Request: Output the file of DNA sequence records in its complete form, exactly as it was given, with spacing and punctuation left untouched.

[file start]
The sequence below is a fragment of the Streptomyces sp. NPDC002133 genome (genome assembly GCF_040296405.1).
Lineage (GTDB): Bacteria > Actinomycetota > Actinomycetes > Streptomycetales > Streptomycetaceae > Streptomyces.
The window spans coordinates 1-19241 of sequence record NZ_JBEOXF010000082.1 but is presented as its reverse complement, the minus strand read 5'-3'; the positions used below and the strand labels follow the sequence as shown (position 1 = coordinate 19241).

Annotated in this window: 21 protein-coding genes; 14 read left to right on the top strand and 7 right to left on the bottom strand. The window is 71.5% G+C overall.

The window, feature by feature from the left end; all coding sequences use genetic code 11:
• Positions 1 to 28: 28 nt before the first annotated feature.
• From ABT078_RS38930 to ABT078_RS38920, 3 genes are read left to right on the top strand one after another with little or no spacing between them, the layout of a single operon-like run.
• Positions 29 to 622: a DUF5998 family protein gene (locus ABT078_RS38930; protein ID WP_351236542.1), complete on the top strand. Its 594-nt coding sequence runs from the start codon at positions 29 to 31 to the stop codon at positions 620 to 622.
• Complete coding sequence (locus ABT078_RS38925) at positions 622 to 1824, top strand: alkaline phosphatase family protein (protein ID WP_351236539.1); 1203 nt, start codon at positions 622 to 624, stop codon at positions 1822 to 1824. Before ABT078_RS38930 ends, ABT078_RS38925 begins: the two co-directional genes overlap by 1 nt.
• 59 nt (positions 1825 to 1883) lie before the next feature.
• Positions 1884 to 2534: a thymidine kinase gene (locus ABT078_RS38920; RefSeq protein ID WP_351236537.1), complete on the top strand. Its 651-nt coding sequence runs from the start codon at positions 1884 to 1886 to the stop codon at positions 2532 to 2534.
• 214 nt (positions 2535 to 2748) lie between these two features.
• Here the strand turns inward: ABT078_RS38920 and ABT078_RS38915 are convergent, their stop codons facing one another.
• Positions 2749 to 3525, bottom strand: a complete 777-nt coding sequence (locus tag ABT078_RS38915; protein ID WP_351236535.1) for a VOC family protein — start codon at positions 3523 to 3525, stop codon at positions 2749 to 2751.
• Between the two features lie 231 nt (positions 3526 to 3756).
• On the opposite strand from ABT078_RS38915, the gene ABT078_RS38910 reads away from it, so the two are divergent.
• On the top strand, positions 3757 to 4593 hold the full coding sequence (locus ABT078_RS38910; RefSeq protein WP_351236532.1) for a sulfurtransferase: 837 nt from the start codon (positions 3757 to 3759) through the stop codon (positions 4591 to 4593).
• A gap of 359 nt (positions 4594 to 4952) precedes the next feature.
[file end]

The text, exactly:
The sequence below is a fragment of the Streptomyces sp. NPDC002133 genome (genome assembly GCF_040296405.1).
Lineage (GTDB): Bacteria > Actinomycetota > Actinomycetes > Streptomycetales > Streptomycetaceae > Streptomyces.
The window spans coordinates 1-19241 of sequence record NZ_JBEOXF010000082.1 but is presented as its reverse complement, the minus strand read 5'-3'; the positions used below and the strand labels follow the sequence as shown (position 1 = coordinate 19241).

Annotated in this window: 21 protein-coding genes; 14 read left to right on the top strand and 7 right to left on the bottom strand. The window is 71.5% G+C overall.

The window, feature by feature from the left end; all coding sequences use genetic code 11:
• Positions 1 to 28: 28 nt before the first annotated feature.
• From ABT078_RS38930 to ABT078_RS38920, 3 genes are read left to right on the top strand one after another with little or no spacing between them, the layout of a single operon-like run.
• Positions 29 to 622: a DUF5998 family protein gene (locus ABT078_RS38930; protein ID WP_351236542.1), complete on the top strand. Its 594-nt coding sequence runs from the start codon at positions 29 to 31 to the stop codon at positions 620 to 622.
• Complete coding sequence (locus ABT078_RS38925) at positions 622 to 1824, top strand: alkaline phosphatase family protein (protein ID WP_351236539.1); 1203 nt, start codon at positions 622 to 624, stop codon at positions 1822 to 1824. Before ABT078_RS38930 ends, ABT078_RS38925 begins: the two co-directional genes overlap by 1 nt.
• 59 nt (positions 1825 to 1883) lie before the next feature.
• Positions 1884 to 2534: a thymidine kinase gene (locus ABT078_RS38920; RefSeq protein ID WP_351236537.1), complete on the top strand. Its 651-nt coding sequence runs from the start codon at positions 1884 to 1886 to the stop codon at positions 2532 to 2534.
• 214 nt (positions 2535 to 2748) lie between these two features.
• Here the strand turns inward: ABT078_RS38920 and ABT078_RS38915 are convergent, their stop codons facing one another.
• Positions 2749 to 3525, bottom strand: a complete 777-nt coding sequence (locus tag ABT078_RS38915; protein ID WP_351236535.1) for a VOC family protein — start codon at positions 3523 to 3525, stop codon at positions 2749 to 2751.
• Between the two features lie 231 nt (positions 3526 to 3756).
• On the opposite strand from ABT078_RS38915, the gene ABT078_RS38910 reads away from it, so the two are divergent.
• On the top strand, positions 3757 to 4593 hold the full coding sequence (locus ABT078_RS38910; RefSeq protein WP_351236532.1) for a sulfurtransferase: 837 nt from the start codon (positions 3757 to 3759) through the stop codon (positions 4591 to 4593).
• A gap of 359 nt (positions 4594 to 4952) precedes the next feature.